Nurturing Growth In and Beyond the Classroom

by Kristin Duisberg
Five Questions with Laura Hrasky
Having spent many summers working at overnight camps in New Hampshire, Teacher of Mathematics Laura Hrasky P’18 always knew she wanted to be a teacher — but she’d thought her calling would be working with elementary schoolers. At Tufts University, she majored in mathematics “by accident” and then stayed on to earn her master’s degree in education. She taught middle school for four years in Cheshire, Connecticut, before spending nine years as a math teacher, dorm parent and coach at the Pomfret School in Pomfret, Connecticut. She joined the St. Paul’s School community in 2001, when her son Joshua, who graduated with the Form of 2018, was a one-year-old.
Q1: You’ve been at SPS for 20 years this year. What keeps you here?
Every day is new. There are always new opportunities or new things that are happening, or I’m teaching a new class, or I have a new colleague that I’m getting to know and work with and learn from or a new group of advisees that I’m getting to know. So even though I’m doing the same thing year after year, it’s different because it’s different students, it’s different adults that I work with, and you just never know what to expect next.  At Family Weekend, I often find myself saying to parents that if you told me when I was in high school that I’d still be in high school when I was older, I would not have been happy. But I’m so lucky that I get up in the morning and I’m so excited to go and start my day.
Q2: So is that what makes you smile in the morning?
What makes me smile when I get up in the morning is knowing that I’m going to come to school, that I’m going to get to see the students that I work with. That I’m going to take my dog on a walk later in the afternoon on our campus, which is this beautiful place. And that as I’m walking every person that I walk by is going to say hello to me and I’m going to know that I’m at a place where I am appreciated.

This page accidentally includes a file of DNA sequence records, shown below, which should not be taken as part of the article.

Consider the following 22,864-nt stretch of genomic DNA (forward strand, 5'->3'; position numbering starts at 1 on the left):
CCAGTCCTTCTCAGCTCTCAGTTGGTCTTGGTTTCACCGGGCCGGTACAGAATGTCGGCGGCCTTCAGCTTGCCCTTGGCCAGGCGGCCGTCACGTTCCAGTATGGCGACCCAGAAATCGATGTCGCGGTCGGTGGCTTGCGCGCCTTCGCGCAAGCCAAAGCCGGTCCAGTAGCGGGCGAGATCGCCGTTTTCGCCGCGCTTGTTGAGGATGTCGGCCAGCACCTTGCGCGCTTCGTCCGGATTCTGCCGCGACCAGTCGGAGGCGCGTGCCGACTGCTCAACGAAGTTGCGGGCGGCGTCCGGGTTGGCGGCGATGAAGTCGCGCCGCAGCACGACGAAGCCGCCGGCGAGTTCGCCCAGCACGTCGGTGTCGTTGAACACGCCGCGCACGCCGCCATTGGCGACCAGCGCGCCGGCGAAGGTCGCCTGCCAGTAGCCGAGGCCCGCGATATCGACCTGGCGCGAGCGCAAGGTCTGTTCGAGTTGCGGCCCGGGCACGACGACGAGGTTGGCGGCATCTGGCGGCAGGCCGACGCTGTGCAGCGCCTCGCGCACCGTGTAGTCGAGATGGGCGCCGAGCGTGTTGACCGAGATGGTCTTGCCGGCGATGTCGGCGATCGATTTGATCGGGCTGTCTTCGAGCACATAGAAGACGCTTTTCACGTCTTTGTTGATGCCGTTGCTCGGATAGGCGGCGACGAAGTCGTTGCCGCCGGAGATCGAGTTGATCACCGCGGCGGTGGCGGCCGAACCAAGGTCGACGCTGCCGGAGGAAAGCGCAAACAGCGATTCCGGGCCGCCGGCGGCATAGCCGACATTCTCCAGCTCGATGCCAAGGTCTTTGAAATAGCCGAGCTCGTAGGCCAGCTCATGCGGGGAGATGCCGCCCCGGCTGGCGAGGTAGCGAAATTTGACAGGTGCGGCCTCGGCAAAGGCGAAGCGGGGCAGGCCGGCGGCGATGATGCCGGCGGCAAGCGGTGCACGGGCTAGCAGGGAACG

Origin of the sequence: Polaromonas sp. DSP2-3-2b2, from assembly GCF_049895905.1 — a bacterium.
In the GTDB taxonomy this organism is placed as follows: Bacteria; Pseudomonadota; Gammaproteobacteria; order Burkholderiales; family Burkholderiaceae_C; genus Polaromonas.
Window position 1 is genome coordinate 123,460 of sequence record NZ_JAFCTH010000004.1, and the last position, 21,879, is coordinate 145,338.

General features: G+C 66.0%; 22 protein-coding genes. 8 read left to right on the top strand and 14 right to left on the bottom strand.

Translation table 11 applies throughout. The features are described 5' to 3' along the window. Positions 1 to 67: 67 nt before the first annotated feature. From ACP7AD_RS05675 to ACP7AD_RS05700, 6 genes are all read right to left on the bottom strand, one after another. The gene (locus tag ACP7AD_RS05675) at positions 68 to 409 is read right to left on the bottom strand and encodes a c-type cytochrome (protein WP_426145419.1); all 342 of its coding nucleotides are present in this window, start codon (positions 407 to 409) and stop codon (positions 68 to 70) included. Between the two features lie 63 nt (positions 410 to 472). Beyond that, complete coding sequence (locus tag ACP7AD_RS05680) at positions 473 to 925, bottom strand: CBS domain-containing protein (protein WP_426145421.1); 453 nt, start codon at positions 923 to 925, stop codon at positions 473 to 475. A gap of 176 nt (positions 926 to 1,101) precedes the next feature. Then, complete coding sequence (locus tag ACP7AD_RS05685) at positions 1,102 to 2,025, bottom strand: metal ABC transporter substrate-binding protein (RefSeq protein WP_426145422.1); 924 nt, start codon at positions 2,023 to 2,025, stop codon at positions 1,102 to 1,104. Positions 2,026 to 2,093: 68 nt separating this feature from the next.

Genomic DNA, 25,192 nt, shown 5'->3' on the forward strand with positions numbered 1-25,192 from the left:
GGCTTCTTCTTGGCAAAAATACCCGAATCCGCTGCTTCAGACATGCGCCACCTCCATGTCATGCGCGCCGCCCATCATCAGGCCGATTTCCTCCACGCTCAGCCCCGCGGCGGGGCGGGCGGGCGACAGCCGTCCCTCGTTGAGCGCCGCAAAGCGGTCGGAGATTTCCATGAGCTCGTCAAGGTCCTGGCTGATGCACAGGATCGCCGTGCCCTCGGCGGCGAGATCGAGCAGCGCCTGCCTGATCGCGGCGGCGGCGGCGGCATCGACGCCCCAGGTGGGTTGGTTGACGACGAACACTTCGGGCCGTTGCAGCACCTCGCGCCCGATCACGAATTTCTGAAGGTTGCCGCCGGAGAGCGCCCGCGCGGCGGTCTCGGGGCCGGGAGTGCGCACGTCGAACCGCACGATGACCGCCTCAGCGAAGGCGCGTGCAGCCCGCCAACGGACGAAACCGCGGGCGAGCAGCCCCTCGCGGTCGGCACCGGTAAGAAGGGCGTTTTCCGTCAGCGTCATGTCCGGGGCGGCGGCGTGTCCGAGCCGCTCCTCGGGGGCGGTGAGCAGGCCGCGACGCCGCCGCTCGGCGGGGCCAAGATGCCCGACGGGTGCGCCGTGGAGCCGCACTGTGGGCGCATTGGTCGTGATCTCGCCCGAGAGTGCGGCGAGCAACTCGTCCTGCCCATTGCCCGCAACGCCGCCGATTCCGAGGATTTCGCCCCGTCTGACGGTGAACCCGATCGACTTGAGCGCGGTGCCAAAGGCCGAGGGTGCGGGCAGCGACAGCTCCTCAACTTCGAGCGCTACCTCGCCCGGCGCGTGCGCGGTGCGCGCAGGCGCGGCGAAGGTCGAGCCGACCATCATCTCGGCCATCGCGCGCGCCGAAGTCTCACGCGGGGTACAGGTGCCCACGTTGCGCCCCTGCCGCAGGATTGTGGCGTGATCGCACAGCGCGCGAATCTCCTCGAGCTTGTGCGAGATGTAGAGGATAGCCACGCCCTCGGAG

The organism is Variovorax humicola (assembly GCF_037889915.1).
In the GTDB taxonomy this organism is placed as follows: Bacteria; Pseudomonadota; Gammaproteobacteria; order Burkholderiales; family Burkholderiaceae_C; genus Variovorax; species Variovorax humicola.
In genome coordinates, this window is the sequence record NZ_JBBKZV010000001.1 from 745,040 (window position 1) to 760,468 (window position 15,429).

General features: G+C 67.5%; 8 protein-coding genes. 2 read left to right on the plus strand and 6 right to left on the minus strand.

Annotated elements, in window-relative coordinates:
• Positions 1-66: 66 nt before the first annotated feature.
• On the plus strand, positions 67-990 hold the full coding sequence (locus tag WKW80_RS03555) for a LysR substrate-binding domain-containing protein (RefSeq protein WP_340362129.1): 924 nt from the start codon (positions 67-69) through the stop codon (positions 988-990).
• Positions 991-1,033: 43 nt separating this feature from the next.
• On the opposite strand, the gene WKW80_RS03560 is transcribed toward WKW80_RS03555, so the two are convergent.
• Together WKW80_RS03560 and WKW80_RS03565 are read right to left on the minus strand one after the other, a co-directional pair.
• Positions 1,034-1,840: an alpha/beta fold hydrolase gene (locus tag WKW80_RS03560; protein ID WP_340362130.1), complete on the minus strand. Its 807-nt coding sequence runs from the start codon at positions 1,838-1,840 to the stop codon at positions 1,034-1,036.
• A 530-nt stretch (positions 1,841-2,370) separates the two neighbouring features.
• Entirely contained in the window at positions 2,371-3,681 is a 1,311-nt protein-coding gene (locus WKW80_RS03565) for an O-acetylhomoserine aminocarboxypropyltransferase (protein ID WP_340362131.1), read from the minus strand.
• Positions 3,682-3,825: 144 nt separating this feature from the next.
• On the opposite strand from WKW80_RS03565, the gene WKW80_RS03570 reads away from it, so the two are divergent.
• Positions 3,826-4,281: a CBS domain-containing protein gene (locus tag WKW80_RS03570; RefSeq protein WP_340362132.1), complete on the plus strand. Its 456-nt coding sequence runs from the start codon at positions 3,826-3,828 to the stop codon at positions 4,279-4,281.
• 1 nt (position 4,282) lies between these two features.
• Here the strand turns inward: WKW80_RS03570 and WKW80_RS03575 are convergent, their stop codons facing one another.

Q3: In addition to teaching, you've been a tennis coach since you got here. You also advise the Student Council, work with the Hillel Society, serve as an adviser and work at the Ma Pool. How do you balance all those pieces?
I think at times it’s easier than others, but the thing that makes it all easier is when you have those days when you come home and you’re just so excited to share: “And this happened in class! And then I had this conversation with this other person … .” It’s the energy that I think I feel from my students or I feel from my colleagues. The other thing  is that I’m one of the Penn Teaching Fellow mentors. My mentee, who will be returning next year [as a faculty member], and I sit and plan our classes together and that’s another place I get my energy and inspiration. I feel like I’ve grown more as a teacher in the last couple of years than I did in my first few years — and I felt like I grew a lot in those first few years!  
Q4: Is there an experience among these that you’re most proud of?
Actually, I think the thing I’m most proud of is a role I didn’t even mention: I was a head of house [in Ford] for a long time. That was probably the job here at the School that I’m most proud of, because I think that role, head of house, is really at the heart of who we are as a fully residential school. 
Q5: Do you have a teaching philosophy?
What I try to repeat to myself as a teacher would be the same as what I do as a coach and adviser: Remember that these students, inspiring as they are, are still young people, and while what I cover in the math classroom is important, what’s more important to me is how they are growing, how they are learning to learn, how they might take a piece of something we do in class and apply it to their interactions with each other. For me, the culture of the classroom is really important, and it has nothing to do with math. I begin the year with our class agreements and we do a little exercise to come up with how we’re going to treat each other and how the class is going to run. Because to me, ultimately, those are the most important lessons that I think anyone can learn. 
Earlier this year, Hrasky spoke at length about her SPS teaching career.



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